“A Noteworthy Teacher,” Ensign, Oct. 1997, 60–61
In Rich Christensen’s office at Dobson High School in Mesa, Arizona, hangs a sampler that says, “You don’t have to practice every day … only on the days that you eat.—Shinichi Suzuki.” His daughter Susan stitched this quote for her father because, Brother Christensen says, “She knows what a stickler I am for practice.” Nevertheless, Brother Christensen attracts teenagers the way the latest CD does.
“Mr. C.,” as his students affectionately call him, teaches gospel concepts in a musical context. He does not tolerate vulgar language or actions in his classroom, explaining, “My students know they have to respect each other.” And when students ask for advice, he emphasizes the importance of high standards. Though Mesa was founded by Latter-day Saints, only 8 percent of Dobson High’s 3,200 students are Church members. “I have most of my students for three years, so I impact their values,” Brother Christensen says.
He inspires hard work and excellence in those he teaches. His symphonic orchestra was selected to play in the “World’s Largest Concert,” aired by PBS in March—the first time a public school musical group had been invited to perform in this annual event. They also received an invitation to perform in Chicago for approximately 10,000 music teachers from all over the world, and their achievements have been touted twice in Music Educators Journal, a national magazine.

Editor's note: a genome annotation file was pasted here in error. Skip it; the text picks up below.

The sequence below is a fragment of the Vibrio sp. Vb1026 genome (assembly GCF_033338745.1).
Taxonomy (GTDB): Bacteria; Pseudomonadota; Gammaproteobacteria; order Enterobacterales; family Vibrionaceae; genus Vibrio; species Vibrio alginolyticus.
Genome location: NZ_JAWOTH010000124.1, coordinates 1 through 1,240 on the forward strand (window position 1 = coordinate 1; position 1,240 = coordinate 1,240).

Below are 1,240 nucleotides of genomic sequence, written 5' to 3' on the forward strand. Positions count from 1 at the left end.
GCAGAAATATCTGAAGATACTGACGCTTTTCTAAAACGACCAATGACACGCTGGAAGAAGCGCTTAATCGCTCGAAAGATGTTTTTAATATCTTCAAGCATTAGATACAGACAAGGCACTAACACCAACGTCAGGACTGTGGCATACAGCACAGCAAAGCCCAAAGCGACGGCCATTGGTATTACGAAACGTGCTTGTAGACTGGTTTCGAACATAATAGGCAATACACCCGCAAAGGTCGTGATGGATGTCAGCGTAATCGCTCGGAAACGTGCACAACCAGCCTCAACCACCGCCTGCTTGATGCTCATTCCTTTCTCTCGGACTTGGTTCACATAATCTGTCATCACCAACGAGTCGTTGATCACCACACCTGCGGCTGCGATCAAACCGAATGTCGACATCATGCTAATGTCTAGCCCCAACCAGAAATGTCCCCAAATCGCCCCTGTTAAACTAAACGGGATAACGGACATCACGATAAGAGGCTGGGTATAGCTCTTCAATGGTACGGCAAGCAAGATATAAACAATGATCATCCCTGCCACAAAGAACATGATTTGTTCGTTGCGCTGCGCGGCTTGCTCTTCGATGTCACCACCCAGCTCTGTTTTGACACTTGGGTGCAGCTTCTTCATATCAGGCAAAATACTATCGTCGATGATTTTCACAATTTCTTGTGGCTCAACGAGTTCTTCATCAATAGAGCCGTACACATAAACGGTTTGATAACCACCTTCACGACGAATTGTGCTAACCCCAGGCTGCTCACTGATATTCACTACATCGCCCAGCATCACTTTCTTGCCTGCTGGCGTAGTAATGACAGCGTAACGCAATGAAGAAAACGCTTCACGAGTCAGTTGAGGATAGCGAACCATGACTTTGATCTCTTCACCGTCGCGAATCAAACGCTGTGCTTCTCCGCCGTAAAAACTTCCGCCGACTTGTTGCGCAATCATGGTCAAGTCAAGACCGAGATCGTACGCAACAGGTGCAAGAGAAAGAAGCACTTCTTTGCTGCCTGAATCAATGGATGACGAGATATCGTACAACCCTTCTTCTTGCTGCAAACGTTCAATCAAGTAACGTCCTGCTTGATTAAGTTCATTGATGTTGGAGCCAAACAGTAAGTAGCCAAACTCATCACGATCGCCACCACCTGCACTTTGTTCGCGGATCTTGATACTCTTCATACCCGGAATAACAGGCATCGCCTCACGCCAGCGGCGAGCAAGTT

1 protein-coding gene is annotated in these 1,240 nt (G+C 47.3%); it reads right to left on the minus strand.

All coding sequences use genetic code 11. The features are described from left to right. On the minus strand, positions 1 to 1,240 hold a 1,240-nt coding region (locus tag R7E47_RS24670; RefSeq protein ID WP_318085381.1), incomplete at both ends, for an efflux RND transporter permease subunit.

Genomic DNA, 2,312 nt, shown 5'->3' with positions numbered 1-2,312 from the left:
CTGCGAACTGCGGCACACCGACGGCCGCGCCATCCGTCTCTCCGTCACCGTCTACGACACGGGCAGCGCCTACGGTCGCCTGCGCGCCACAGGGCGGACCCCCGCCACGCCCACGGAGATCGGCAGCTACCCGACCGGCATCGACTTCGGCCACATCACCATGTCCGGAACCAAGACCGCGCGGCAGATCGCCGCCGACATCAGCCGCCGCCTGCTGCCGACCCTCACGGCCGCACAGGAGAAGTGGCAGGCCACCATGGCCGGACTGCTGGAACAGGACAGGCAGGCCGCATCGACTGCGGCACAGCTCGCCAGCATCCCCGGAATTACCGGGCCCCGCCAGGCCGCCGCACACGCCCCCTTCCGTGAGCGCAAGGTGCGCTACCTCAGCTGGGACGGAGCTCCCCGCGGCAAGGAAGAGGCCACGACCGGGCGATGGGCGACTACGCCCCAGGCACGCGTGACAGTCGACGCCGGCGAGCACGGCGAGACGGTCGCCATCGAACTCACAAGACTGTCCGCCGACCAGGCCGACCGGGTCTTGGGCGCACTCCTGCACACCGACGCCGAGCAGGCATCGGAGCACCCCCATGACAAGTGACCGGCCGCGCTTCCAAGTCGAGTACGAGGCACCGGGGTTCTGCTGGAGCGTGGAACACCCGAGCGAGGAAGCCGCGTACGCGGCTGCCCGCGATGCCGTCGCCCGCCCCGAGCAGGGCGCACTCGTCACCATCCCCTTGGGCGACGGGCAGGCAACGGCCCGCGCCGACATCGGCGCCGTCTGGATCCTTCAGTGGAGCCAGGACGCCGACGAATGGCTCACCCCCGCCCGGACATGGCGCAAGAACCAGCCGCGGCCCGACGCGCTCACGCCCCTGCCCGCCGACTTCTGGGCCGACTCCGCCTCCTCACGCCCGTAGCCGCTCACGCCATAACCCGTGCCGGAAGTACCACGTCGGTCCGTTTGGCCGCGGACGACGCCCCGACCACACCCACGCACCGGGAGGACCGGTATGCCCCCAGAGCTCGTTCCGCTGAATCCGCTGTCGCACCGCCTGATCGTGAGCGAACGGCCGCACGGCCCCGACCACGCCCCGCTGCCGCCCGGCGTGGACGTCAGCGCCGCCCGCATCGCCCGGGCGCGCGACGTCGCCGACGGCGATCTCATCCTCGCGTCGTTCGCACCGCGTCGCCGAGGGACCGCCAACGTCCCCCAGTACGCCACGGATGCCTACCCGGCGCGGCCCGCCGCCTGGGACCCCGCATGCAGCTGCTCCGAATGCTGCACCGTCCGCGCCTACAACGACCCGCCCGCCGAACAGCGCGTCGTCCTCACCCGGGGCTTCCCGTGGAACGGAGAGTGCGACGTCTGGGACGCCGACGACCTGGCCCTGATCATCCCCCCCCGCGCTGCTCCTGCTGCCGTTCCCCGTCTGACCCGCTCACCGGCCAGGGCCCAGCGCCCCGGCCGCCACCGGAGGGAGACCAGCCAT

Recently Brother Christensen received a teacher fellowship through the National Symphony Orchestra at the Kennedy Center for Performing Arts in Washington, D.C.
Kjerstin (Kiki) Schaub is one former student for whom Mr. C. made a difference. In fact, in an essay for an English class she described him as the person who most influenced her life goals. “When I have felt unable to perform, he has expressed his faith in my ability,” she wrote. “He tells us how much he cares about us, and he lets us know that he is there for us if we need him. … I am indebted to him for … showing me the satisfaction of a life dedicated to serving and sharing with others.”
Not surprisingly, Brother Christensen is involved musically in his ward. He serves as choir director in the Alma 13th Ward, Mesa Arizona West Stake.—Gayla Wise, Mesa, Arizona